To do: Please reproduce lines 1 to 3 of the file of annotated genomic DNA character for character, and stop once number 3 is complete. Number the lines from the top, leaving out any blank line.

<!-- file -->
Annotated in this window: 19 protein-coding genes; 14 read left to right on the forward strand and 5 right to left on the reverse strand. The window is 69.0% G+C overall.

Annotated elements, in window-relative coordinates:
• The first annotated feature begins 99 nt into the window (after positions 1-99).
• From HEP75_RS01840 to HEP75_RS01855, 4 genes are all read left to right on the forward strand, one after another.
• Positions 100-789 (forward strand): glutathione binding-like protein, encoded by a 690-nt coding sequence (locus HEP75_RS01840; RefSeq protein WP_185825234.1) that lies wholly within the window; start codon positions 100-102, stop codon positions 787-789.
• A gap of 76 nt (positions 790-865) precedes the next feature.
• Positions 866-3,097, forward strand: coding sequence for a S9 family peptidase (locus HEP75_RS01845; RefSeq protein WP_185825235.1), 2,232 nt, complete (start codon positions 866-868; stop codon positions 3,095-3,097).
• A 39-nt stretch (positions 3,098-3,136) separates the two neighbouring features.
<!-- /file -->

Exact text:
Annotated in this window: 19 protein-coding genes; 14 read left to right on the forward strand and 5 right to left on the reverse strand. The window is 69.0% G+C overall.

Annotated elements, in window-relative coordinates:
• The first annotated feature begins 99 nt into the window (after positions 1-99).